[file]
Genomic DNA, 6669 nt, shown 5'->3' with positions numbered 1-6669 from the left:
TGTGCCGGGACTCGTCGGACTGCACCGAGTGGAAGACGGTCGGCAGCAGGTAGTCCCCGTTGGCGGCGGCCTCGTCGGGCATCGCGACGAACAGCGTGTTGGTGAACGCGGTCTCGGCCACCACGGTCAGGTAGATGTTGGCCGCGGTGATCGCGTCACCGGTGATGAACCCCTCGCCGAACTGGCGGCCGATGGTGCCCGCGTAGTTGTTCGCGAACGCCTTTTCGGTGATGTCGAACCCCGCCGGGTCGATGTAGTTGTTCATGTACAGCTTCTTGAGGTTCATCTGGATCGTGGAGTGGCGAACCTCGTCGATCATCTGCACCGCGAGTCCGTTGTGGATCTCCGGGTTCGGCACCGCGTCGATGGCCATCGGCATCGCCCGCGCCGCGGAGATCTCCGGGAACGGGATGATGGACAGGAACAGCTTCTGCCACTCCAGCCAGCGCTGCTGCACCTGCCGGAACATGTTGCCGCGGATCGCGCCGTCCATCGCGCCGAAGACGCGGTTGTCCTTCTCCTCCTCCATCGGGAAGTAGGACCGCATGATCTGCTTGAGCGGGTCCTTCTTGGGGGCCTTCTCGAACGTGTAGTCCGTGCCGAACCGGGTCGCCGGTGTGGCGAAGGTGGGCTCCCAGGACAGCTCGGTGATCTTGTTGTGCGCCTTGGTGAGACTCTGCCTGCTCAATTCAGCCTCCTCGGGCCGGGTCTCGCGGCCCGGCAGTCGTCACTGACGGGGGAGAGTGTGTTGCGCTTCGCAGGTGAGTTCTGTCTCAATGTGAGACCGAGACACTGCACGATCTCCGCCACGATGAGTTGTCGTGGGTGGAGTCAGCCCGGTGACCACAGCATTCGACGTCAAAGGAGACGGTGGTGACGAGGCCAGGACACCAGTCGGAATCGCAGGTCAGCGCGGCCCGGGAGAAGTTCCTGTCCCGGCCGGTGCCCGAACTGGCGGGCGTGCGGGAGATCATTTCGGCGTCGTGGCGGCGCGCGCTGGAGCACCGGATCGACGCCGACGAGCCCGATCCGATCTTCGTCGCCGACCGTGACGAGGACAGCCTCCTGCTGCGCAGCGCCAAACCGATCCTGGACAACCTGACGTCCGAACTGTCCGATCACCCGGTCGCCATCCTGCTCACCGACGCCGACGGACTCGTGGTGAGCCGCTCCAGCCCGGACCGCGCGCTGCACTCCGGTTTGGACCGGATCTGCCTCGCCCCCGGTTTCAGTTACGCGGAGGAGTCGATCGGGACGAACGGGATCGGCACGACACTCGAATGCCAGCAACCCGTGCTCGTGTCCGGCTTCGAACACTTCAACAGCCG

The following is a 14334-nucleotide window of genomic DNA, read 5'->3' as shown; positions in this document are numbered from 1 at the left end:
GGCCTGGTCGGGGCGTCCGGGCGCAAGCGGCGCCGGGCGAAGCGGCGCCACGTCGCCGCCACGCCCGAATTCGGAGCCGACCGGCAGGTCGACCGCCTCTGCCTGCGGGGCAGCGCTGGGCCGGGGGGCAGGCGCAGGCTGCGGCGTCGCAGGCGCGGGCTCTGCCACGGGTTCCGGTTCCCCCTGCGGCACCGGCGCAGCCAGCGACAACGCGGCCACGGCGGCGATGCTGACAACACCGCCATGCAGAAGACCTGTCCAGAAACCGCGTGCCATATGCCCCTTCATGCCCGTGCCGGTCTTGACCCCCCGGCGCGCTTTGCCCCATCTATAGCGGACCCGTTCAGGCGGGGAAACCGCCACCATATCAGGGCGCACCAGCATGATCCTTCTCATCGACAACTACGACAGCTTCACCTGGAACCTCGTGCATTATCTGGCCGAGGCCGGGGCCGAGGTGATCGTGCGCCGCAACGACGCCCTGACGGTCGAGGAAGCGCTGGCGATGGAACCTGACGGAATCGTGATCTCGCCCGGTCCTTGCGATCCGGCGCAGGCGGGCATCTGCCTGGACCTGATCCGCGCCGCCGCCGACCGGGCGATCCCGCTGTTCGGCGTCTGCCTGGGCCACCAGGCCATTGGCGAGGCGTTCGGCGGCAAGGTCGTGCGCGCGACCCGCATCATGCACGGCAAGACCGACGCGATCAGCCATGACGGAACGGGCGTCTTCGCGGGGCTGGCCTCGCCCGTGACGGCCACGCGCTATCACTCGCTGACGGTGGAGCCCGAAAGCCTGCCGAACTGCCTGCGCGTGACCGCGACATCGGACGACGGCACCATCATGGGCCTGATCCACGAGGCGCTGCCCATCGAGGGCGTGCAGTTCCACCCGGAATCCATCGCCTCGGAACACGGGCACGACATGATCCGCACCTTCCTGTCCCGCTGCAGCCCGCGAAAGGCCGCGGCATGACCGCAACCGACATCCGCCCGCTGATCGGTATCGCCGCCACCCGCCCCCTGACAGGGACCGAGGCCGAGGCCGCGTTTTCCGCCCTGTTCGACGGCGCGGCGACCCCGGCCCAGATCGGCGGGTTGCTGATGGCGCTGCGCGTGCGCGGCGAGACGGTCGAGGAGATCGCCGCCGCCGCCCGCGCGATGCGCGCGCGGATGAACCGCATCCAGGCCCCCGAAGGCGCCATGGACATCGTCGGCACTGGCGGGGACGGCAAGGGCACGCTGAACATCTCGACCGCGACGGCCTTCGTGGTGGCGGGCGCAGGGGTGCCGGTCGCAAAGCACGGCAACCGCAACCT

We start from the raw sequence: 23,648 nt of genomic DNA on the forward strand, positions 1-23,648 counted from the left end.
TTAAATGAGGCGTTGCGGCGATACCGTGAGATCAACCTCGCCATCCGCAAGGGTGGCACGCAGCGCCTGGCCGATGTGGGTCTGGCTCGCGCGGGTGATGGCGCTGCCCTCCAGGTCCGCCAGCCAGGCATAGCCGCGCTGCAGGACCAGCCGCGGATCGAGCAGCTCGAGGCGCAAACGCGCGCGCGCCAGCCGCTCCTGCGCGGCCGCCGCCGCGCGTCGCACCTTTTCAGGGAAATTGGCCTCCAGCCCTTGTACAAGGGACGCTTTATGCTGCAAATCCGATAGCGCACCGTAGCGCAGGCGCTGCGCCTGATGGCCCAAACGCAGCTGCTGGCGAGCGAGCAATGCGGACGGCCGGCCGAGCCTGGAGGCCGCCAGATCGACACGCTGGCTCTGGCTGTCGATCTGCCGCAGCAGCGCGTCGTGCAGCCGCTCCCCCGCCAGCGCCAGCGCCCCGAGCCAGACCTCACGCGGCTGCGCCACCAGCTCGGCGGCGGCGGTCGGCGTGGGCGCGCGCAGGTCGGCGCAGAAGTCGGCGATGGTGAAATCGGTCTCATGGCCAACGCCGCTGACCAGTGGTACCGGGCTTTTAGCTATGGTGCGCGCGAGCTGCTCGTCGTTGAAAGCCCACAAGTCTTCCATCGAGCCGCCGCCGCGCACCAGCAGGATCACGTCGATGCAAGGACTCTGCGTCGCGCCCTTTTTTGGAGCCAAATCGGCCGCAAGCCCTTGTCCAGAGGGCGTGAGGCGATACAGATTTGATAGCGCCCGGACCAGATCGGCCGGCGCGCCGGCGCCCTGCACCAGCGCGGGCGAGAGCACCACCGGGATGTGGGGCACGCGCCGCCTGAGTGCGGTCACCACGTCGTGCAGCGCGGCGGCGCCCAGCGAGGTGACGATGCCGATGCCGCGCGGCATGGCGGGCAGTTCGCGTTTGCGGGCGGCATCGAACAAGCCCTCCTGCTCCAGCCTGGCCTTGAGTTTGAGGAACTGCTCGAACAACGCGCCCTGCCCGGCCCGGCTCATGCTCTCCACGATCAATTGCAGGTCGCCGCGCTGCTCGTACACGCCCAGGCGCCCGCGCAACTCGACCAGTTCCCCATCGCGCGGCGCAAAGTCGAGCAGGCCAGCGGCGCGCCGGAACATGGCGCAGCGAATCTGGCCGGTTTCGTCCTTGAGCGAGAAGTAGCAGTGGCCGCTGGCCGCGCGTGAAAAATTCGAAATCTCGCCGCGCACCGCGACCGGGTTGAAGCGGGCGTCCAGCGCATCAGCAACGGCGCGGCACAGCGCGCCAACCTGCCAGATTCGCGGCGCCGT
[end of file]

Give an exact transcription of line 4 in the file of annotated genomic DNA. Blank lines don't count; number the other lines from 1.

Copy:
GGCCTGGTCGGGGCGTCCGGGCGCAAGCGGCGCCGGGCGAAGCGGCGCCACGTCGCCGCCACGCCCGAATTCGGAGCCGACCGGCAGGTCGACCGCCTCTGCCTGCGGGGCAGCGCTGGGCCGGGGGGCAGGCGCAGGCTGCGGCGTCGCAGGCGCGGGCTCTGCCACGGGTTCCGGTTCCCCCTGCGGCACCGGCGCAGCCAGCGACAACGCGGCCACGGCGGCGATGCTGACAACACCGCCATGCAGAAGACCTGTCCAGAAACCGCGTGCCATATGCCCCTTCATGCCCGTGCCGGTCTTGACCCCCCGGCGCGCTTTGCCCCATCTATAGCGGACCCGTTCAGGCGGGGAAACCGCCACCATATCAGGGCGCACCAGCATGATCCTTCTCATCGACAACTACGACAGCTTCACCTGGAACCTCGTGCATTATCTGGCCGAGGCCGGGGCCGAGGTGATCGTGCGCCGCAACGACGCCCTGACGGTCGAGGAAGCGCTGGCGATGGAACCTGACGGAATCGTGATCTCGCCCGGTCCTTGCGATCCGGCGCAGGCGGGCATCTGCCTGGACCTGATCCGCGCCGCCGCCGACCGGGCGATCCCGCTGTTCGGCGTCTGCCTGGGCCACCAGGCCATTGGCGAGGCGTTCGGCGGCAAGGTCGTGCGCGCGACCCGCATCATGCACGGCAAGACCGACGCGATCAGCCATGACGGAACGGGCGTCTTCGCGGGGCTGGCCTCGCCCGTGACGGCCACGCGCTATCACTCGCTGACGGTGGAGCCCGAAAGCCTGCCGAACTGCCTGCGCGTGACCGCGACATCGGACGACGGCACCATCATGGGCCTGATCCACGAGGCGCTGCCCATCGAGGGCGTGCAGTTCCACCCGGAATCCATCGCCTCGGAACACGGGCACGACATGATCCGCACCTTCCTGTCCCGCTGCAGCCCGCGAAAGGCCGCGGCATGACCGCAACCGACATCCGCCCGCTGATCGGTATCGCCGCCACCCGCCCCCTGACAGGGACCGAGGCCGAGGCCGCGTTTTCCGCCCTGTTCGACGGCGCGGCGACCCCGGCCCAGATCGGCGGGTTGCTGATGGCGCTGCGCGTGCGCGGCGAGACGGTCGAGGAGATCGCCGCCGCCGCCCGCGCGATGCGCGCGCGGATGAACCGCATCCAGGCCCCCGAAGGCGCCATGGACATCGTCGGCACTGGCGGGGACGGCAAGGGCACGCTGAACATCTCGACCGCGACGGCCTTCGTGGTGGCGGGCGCAGGGGTGCCGGTCGCAAAGCACGGCAACCGCAACCT